Hotel Reardon – Clifton AZ

by Mark Hahn


The Hotel Reardon lies at the south end of Clifton, on what was originally US Route 666 — the devil’s highway. The rugged landscape around Clifton make this one hell of a road, especially if you continue north past the Morenci mine. The Reardon Hotel looks sad and menacing as it looms large behind overgrown trees in its drab grayness with its broken and boarded up windows. No Trespassing and No Loitering signs are unceremoniously affixed across the front of the hotel. The original sign is now hidden behind the trees. I was put off by all the No Trespassing signs and the cop who slowed down to give me “the eye” as he drove by — obviously noting that I was no local and probably wondering what I was doing on foot in this battered old Arizona mining town.

In the back of the Hotel I found that someone had kicked in the second floor door and stacked up an assortment of cinder blocks as a makeshift ladder. We had to climb the ladder to reach the threshold of the remnants of an oak doorway from which to pull ourselves up from. Once I saw the back hall open up before me and all the promising doorways — leading to who knows where — there was no turning back. The cop hadn’t circled around to see what we were doing yet and the Hotel seemed reasonably intact. It was all ours. The sun was setting fast and we had to rush to take photographs before we lost all our light.

Hotels are nothing but spaces where people stay. It felt like the good, the bad and the ugly had all stayed in the Reardon. You could feel their presence in the walls. Their spirits were on the doors and rising up through the holes in the floors.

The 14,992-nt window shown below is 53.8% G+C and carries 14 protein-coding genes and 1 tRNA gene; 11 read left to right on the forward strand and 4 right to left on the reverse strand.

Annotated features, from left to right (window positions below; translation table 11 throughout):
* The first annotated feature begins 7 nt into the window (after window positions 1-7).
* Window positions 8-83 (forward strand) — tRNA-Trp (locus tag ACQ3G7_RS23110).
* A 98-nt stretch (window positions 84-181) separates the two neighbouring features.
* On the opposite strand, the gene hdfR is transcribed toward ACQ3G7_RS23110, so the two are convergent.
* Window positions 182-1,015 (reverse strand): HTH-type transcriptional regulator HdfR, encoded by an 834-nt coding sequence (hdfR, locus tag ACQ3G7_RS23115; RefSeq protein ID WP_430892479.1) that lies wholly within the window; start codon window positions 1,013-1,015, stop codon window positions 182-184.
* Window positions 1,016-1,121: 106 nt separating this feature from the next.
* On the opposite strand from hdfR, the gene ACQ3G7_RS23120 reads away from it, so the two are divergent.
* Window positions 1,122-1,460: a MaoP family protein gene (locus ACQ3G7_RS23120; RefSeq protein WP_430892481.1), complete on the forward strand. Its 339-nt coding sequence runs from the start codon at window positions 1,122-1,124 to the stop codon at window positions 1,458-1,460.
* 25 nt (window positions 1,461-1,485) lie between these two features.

Clifton was a tough town with a tough history and tough working conditions. When times are hard, people get harder. Many bad things must have happened in the Reardon — rape, murder, sorrow, insanity and love all probably found their way into these rooms. Walking into each room I felt all these harrowing and exhilarating pasts. I could be a thousand people looking out each window — out across the crumbling town to the crumbling rocks thrown up from the mine that surrounds it.

It felt like you could find everything good that you ever left behind within these walls, within these rooms. It also felt that everything bad that you had left behind was closed in one room down the hall, only you didn’t know which one it was. Opening each door meant opening another memory. I’ve lived in transient hotels that had this same feeling — the Reardon bought all these mixed memories back to me.

Things that happen in hotels happen everywhere, they are just more open because of the shared walls and doors that lead into the common hallway where everyone has to pass each other in the morning. For some reason, I remembered in eighth grade when my family moved to Grosse Pointe. The kid living in the mansion across the street secretly showed me his parent’s BDSM sex toys. I didn’t know what to make of them, especially given the apparent normalness of his parents. Two days later the father blew his brains out. The gunshot woke me up.